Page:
Sally Beamish: Cereal music for the weed-killers

Sally Beamish's new Proms piece calls for cleaner farming methods.
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The Independent Culture

Composer Sally Beamish has good reason to be worried about the use of organophosphate chemicals in farming – concerns which lie behind her new work Knotgrass Elegy, premiered at the Proms next Sunday. A few years ago her husband was accidentally exposed to them. He is now permanently sensitive to a range of chemicals, including everyday products such as washing powder. If he comes into contact with these, or if crop-spraying is going on in the area in Stirlingshire where the couple live with their three children, he can suffer nausea, chest pains, heartbeat irregularities, dizziness and severe pain.

"I get very angry every time we go out and he has an attack of illness because there's spraying going on," says Beamish. "I think people do things they know deep down are not very good because everyone else does them. But more and more farmers are chronically ill from working with this stuff, and it's not being admitted that it can make you ill – and there's no safe way of using it."

The text of Knotgrass Elegy – written for Beamish by Scottish poet Douglas Goodbrand Saunders – resulted from Beamish's reading of the book The Killing of the Countryside, a devastating denunciation of British postwar farming practice written by the agricultural story editor for The Archers, Graham Harvey. Some years before the current foot-and-mouth crisis turned the woes of the countryside into headline news, Harvey pointed to something potentially more serious, how the system of agricultural subsidies in Britain has rewarded intensive farming methods and disastrously encouraged copious use of artificial fertilisers and insecticides. If insecticides are damaging to humans, their impact on biodiversity is nothing short of catastrophic – which is where the knotgrass comes in.

An unprepossessing weed once found in cereal fields, the knotgrass was wiped out by indiscriminate insecticide use in the 1960s. Its passing went unnoticed and unmourned, until its special role in the greater scheme of things was realised. As well as being a nuisance to cereal growers, it was the primary food source of the knotgrass beetle, whose larvae were eaten by the chicks of certain game birds: destroy the knotgrass, it emerged, and you severely dent the population of partridges.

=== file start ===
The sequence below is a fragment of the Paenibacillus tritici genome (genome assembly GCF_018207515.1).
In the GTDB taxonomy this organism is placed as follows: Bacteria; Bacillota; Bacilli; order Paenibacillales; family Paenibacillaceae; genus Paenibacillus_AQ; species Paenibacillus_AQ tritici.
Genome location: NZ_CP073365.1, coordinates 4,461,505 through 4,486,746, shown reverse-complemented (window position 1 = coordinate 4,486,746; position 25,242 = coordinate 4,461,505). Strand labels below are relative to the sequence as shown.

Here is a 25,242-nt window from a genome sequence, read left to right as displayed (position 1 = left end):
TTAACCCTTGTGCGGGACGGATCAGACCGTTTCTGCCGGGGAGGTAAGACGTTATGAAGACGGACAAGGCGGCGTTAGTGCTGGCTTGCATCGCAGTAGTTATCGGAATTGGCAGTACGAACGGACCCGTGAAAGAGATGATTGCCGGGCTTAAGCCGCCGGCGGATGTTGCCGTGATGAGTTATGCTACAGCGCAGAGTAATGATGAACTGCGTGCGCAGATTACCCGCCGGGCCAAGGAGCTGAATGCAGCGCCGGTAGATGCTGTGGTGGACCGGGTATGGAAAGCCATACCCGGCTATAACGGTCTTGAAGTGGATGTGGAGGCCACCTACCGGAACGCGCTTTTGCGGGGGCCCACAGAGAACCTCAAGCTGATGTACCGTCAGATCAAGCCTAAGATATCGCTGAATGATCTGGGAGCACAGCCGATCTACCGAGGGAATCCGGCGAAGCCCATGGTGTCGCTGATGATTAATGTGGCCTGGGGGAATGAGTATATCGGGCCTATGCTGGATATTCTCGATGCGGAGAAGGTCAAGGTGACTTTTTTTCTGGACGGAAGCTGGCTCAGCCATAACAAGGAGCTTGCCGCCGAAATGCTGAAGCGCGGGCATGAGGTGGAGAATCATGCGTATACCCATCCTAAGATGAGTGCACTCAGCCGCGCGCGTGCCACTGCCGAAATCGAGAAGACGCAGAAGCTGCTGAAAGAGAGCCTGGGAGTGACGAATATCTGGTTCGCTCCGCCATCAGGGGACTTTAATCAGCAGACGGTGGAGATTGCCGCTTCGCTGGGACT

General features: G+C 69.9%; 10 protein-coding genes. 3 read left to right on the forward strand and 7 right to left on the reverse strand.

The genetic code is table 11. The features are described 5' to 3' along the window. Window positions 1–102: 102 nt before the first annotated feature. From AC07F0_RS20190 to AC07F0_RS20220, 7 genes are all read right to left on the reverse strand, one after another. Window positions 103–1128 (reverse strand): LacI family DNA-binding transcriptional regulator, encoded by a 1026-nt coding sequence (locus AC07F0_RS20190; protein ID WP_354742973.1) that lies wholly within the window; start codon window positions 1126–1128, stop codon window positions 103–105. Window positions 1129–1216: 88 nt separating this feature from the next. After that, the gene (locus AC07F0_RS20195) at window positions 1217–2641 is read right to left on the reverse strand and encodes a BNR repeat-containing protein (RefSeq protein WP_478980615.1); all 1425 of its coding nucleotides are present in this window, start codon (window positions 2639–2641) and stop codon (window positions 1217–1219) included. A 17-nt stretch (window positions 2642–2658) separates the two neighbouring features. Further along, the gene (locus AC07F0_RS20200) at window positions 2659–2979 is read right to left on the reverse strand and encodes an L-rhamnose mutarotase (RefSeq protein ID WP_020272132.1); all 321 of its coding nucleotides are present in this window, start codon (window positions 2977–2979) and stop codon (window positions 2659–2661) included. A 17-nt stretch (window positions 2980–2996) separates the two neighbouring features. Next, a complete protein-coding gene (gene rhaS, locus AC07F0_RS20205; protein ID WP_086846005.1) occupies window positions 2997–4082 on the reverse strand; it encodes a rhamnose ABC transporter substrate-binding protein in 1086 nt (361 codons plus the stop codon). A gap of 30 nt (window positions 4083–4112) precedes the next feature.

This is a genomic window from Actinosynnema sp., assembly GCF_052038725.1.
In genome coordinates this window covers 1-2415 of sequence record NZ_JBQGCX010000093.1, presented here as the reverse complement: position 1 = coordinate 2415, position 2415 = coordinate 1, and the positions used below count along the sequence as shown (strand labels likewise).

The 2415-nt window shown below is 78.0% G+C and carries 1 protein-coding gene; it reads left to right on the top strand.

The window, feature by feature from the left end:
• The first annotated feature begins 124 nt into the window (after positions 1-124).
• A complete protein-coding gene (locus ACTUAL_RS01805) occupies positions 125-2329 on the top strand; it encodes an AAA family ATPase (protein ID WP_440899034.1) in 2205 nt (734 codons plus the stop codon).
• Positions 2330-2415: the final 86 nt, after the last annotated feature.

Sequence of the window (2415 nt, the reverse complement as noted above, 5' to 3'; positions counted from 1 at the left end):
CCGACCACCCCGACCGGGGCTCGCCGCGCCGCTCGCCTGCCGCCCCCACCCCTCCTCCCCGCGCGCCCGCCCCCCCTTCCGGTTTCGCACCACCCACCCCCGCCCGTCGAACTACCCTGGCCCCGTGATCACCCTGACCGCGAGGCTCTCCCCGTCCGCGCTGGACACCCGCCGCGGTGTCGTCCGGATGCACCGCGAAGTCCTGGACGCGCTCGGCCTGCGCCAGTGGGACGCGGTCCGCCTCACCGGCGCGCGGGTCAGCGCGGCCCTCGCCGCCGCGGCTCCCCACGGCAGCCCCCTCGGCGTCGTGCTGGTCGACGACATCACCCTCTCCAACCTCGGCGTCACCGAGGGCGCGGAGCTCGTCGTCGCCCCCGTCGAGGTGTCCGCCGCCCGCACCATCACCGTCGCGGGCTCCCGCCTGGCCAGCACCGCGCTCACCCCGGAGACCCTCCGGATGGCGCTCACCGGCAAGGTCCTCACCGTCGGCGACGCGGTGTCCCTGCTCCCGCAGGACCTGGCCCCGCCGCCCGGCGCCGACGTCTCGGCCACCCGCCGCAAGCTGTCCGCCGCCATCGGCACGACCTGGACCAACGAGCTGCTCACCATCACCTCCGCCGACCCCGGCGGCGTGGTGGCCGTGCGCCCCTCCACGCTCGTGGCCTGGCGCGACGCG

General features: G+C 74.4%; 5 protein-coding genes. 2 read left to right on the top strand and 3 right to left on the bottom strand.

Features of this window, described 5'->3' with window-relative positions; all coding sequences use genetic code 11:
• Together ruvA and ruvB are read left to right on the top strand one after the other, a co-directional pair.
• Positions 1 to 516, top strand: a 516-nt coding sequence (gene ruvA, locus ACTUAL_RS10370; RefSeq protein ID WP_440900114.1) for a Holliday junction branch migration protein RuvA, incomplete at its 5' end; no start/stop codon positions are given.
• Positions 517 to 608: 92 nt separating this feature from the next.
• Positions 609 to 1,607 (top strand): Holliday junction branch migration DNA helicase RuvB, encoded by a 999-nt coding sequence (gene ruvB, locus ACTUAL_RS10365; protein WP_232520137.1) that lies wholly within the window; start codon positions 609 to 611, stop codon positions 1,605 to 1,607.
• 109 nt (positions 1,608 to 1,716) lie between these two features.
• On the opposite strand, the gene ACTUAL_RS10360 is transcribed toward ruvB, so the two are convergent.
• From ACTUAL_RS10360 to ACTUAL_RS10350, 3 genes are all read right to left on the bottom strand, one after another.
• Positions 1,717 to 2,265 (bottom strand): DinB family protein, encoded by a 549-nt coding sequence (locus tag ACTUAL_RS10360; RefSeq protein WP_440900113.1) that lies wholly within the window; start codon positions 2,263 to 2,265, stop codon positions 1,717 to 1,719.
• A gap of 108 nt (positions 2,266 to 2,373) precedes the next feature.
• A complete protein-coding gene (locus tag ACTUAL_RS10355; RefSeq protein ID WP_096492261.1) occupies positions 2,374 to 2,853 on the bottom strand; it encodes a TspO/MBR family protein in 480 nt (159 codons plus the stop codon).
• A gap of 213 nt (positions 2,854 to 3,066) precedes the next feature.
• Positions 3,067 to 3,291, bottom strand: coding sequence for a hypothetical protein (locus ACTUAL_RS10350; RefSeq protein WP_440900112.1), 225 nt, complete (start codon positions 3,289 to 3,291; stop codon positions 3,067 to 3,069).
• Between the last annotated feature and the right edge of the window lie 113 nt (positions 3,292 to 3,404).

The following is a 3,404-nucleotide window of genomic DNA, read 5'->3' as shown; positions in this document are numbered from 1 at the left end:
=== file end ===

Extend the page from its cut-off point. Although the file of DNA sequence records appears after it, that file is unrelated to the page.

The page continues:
Sally Beamish was deeply impressed with the fate of the unloved weed. "I found the story of the knotgrass very moving," she says. "If you eradicate a weed there are knock-on effects: the knotgrass beetle is now nearly gone and as a result the partridge is under threat. Only then did people start to notice something was wrong."

Her Knotgrass Elegy takes the form of an oratorio set in the Garden of Eden (a pre-subsidy Britain, perhaps), with one chorus singing the role of Earth, a children's chorus taking the parts of Flowers, Insects, Birds and Children, and a male soloist portraying Man – a weak and easily corrupted character seduced by the Tempter into boosting the productivity of paradise with chemical fertilisers. The Knotgrass, Knotgrass Beetle and Partridge are not forgotten, embodied on stage by a soprano soloist. Beamish explains: "It's the idea of mankind awakening to creation and the subtlety of creation and the way everything interacts. And then comes the Tempter, who is perhaps the serpent, or greed, or laziness: it's left open to interpretation. He offers an easy way to riches and power over creation rather than working with creation."

A final non-singing soloist is a saxophonist – Tommy Smith – whose improvisations represent what Beamish calls "the process of creation, a supreme being of some sort".

Knotgrass Elegy may not be the sort of salvo usually fired by the National Farmers Union and the Soil Association in the war over pesticide use, but its arguments find sympathy with an expert such as Graham Harvey. "A huge chemical industry says we have to produce food that way," he says, "but I'm not convinced, and neither are a lot of farmers in their heart of hearts. There's something about rural culture that's in denial at the moment, and is very defensive about practices that have continued for 30 years and are suddenly under attack."

Ignoring the state our countryside is in will be another nail in the coffin of species diversity. "One line of text in Knotgrass Elegy goes 'Join hands with these subtle dancers'," says Beamish, "and it is very much like a dance which only works if everyone interacts with everyone else. If that gets broken, everything spirals out of control, and that's what's happening."

Knotgrass Elegy is premiered at the Proms on 29 July, Royal Albert Hall, SW7 (020 7589 8212). The Killing of the Countryside is published by Vintage, £7.99